The Chartered Institute of Marketing is angry that its members have paid taxes towards the £9 billion cost of the games but are not allowed to use the Olympics to seek custom as they could use Wimbledon or the Jubilee. It goes on to raise a more profound point. The Olympic organisers dismiss everyone seeking to exploit the games, from high street butchers to rival multinationals, as ‘parasites’ — an insult I would not throw around if I had allowed the fat and sugar merchants of McDonald’s and Coca-Cola to purchase an association with sport. In reply, the institute says there must be limits to what money can buy. Sponsors should be free to buy good publicity from an event, and protect their investment, but not occupy every possible avenue of advantage. Despite its protests, an occupation of public space is what the sponsors of the 2012 games have bought — with the encouragement of the British government.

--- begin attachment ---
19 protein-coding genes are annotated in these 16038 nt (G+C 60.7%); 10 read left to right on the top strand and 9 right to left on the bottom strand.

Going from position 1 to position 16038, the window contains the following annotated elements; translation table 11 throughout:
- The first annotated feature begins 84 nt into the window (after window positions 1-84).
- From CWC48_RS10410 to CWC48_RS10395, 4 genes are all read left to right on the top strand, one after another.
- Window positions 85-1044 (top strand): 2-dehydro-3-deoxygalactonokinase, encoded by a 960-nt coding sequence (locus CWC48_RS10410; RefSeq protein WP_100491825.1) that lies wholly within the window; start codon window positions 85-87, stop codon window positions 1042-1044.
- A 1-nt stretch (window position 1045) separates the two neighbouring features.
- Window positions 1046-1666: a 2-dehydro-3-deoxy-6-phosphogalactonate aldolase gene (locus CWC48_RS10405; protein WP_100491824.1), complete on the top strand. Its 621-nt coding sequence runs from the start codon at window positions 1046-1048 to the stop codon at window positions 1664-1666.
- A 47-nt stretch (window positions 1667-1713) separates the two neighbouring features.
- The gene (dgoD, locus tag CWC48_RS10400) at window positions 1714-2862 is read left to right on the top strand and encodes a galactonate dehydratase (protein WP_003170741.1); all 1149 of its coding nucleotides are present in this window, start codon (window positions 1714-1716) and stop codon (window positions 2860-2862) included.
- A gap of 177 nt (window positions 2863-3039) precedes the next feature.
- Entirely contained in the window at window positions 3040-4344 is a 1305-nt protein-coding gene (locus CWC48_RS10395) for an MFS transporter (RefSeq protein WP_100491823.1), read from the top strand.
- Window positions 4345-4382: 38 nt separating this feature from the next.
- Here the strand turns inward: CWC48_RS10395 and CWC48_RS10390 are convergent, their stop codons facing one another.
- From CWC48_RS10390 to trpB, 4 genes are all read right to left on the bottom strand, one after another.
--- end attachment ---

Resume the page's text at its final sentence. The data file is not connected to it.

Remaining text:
Therein lies the true scandal of the 2012 Olympics. Ministers have not told the organisers that Britain is a free county, and they cannot turn officers of the law into McDonald’s, Coke and Visa’s private police force. For a few weeks in August, Britain will be a corporatist dystopia, in which agents of a sporting behemoth will ban the normal and, until now, legal marketing of products, and seek to stop file sharing on social network sites. Britain’s lawyers have shown no desire to tell the Olympic committee that they can’t do that here. Article 10 of the Human Rights Act protects free speech. But in case after case the judiciary has ignored it. The games will provide a further depressing illustration of the weakness of the protections against censorious power. Only this time the whole world will be watching.
In 2005, Britain said it had ‘won’ the Olympics. When the games begin, it will become clear that the Olympics ‘won’ Britain.
The debate continues online.
This article first appeared in the print edition of The Spectator magazine, dated 14 July 2012Tags: iapps